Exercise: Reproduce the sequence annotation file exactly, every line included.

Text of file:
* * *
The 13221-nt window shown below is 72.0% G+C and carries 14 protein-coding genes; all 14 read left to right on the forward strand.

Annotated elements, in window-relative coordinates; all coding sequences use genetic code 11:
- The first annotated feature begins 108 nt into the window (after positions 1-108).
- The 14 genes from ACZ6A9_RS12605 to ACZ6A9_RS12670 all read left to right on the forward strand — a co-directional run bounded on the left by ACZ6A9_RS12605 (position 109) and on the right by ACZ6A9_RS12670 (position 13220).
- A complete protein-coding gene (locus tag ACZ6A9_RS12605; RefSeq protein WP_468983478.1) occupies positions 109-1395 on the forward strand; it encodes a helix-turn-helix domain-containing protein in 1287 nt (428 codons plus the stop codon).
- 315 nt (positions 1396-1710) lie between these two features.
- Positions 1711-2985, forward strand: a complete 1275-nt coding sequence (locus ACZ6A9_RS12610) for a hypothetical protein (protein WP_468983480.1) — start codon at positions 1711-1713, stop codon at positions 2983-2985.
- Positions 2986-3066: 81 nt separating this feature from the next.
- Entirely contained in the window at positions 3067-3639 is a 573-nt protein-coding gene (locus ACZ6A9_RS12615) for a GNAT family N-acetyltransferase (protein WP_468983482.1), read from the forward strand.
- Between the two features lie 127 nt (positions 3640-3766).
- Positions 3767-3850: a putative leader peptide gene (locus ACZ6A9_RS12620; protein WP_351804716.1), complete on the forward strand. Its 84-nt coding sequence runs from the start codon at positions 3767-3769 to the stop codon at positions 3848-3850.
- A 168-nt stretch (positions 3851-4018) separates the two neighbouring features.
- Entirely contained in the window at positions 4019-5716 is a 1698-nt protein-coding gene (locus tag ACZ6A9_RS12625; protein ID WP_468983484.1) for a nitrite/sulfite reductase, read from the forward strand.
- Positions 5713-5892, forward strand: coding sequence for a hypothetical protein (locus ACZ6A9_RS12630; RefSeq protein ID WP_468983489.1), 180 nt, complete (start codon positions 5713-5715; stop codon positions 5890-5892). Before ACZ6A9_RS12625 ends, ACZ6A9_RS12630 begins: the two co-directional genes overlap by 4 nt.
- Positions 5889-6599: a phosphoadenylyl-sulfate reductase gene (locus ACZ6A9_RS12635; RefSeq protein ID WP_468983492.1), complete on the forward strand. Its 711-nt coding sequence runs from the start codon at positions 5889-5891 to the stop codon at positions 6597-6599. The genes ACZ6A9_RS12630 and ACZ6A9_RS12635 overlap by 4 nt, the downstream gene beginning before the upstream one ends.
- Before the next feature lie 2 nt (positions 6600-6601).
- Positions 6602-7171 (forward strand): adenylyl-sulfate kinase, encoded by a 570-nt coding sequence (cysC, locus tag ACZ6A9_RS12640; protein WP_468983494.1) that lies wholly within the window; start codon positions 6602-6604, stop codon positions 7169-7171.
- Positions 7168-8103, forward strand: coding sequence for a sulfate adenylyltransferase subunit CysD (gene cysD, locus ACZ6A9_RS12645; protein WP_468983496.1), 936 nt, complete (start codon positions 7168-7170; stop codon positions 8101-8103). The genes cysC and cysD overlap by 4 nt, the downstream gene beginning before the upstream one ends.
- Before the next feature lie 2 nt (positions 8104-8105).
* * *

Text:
The 13221-nt window shown below is 72.0% G+C and carries 14 protein-coding genes; all 14 read left to right on the forward strand.

Annotated elements, in window-relative coordinates; all coding sequences use genetic code 11:
- The first annotated feature begins 108 nt into the window (after positions 1-108).
- The 14 genes from ACZ6A9_RS12605 to ACZ6A9_RS12670 all read left to right on the forward strand — a co-directional run bounded on the left by ACZ6A9_RS12605 (position 109) and on the right by ACZ6A9_RS12670 (position 13220).
- A complete protein-coding gene (locus tag ACZ6A9_RS12605; RefSeq protein WP_468983478.1) occupies positions 109-1395 on the forward strand; it encodes a helix-turn-helix domain-containing protein in 1287 nt (428 codons plus the stop codon).
- 315 nt (positions 1396-1710) lie between these two features.
- Positions 1711-2985, forward strand: a complete 1275-nt coding sequence (locus ACZ6A9_RS12610) for a hypothetical protein (protein WP_468983480.1) — start codon at positions 1711-1713, stop codon at positions 2983-2985.
- Positions 2986-3066: 81 nt separating this feature from the next.
- Entirely contained in the window at positions 3067-3639 is a 573-nt protein-coding gene (locus ACZ6A9_RS12615) for a GNAT family N-acetyltransferase (protein WP_468983482.1), read from the forward strand.
- Between the two features lie 127 nt (positions 3640-3766).
- Positions 3767-3850: a putative leader peptide gene (locus ACZ6A9_RS12620; protein WP_351804716.1), complete on the forward strand. Its 84-nt coding sequence runs from the start codon at positions 3767-3769 to the stop codon at positions 3848-3850.
- A 168-nt stretch (positions 3851-4018) separates the two neighbouring features.
- Entirely contained in the window at positions 4019-5716 is a 1698-nt protein-coding gene (locus tag ACZ6A9_RS12625; protein ID WP_468983484.1) for a nitrite/sulfite reductase, read from the forward strand.
- Positions 5713-5892, forward strand: coding sequence for a hypothetical protein (locus ACZ6A9_RS12630; RefSeq protein ID WP_468983489.1), 180 nt, complete (start codon positions 5713-5715; stop codon positions 5890-5892). Before ACZ6A9_RS12625 ends, ACZ6A9_RS12630 begins: the two co-directional genes overlap by 4 nt.
- Positions 5889-6599: a phosphoadenylyl-sulfate reductase gene (locus ACZ6A9_RS12635; RefSeq protein ID WP_468983492.1), complete on the forward strand. Its 711-nt coding sequence runs from the start codon at positions 5889-5891 to the stop codon at positions 6597-6599. The genes ACZ6A9_RS12630 and ACZ6A9_RS12635 overlap by 4 nt, the downstream gene beginning before the upstream one ends.
- Before the next feature lie 2 nt (positions 6600-6601).
- Positions 6602-7171 (forward strand): adenylyl-sulfate kinase, encoded by a 570-nt coding sequence (cysC, locus tag ACZ6A9_RS12640; protein WP_468983494.1) that lies wholly within the window; start codon positions 6602-6604, stop codon positions 7169-7171.
- Positions 7168-8103, forward strand: coding sequence for a sulfate adenylyltransferase subunit CysD (gene cysD, locus ACZ6A9_RS12645; protein WP_468983496.1), 936 nt, complete (start codon positions 7168-7170; stop codon positions 8101-8103). The genes cysC and cysD overlap by 4 nt, the downstream gene beginning before the upstream one ends.
- Before the next feature lie 2 nt (positions 8104-8105).